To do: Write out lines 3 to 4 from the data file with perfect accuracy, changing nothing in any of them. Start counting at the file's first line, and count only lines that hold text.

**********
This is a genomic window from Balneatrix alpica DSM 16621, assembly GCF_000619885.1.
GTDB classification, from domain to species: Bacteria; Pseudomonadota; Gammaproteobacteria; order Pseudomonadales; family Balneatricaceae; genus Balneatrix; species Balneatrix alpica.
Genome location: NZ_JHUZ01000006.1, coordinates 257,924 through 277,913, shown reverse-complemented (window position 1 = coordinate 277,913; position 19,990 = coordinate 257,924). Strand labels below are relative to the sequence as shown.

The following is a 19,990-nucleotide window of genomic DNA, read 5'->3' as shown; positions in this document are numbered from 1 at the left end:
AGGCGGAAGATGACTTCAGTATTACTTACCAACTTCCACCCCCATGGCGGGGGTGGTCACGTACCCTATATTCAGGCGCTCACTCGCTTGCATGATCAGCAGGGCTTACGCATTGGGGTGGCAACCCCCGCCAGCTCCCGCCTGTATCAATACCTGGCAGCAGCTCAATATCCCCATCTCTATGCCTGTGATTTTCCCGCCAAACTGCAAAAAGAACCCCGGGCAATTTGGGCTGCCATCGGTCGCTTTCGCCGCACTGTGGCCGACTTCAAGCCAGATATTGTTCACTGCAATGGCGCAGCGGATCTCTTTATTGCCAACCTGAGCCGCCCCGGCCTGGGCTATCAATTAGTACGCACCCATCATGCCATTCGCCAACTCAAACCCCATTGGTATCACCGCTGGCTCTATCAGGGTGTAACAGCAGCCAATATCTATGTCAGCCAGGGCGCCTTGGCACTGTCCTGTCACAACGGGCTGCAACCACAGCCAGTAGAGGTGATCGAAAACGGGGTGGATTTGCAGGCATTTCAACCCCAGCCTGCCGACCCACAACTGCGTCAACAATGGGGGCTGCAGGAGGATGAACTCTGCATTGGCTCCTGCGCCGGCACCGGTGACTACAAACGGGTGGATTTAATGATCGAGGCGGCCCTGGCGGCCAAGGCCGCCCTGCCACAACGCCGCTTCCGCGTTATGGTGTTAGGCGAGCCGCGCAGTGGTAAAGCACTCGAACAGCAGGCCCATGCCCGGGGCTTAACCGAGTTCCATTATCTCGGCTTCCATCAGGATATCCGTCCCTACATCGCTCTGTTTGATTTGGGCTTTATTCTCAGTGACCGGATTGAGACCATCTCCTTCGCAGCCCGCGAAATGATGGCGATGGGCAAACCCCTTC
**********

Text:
Genome location: NZ_JHUZ01000006.1, coordinates 257,924 through 277,913, shown reverse-complemented (window position 1 = coordinate 277,913; position 19,990 = coordinate 257,924). Strand labels below are relative to the sequence as shown.

The following is a 19,990-nucleotide window of genomic DNA, read 5'->3' as shown; positions in this document are numbered from 1 at the left end: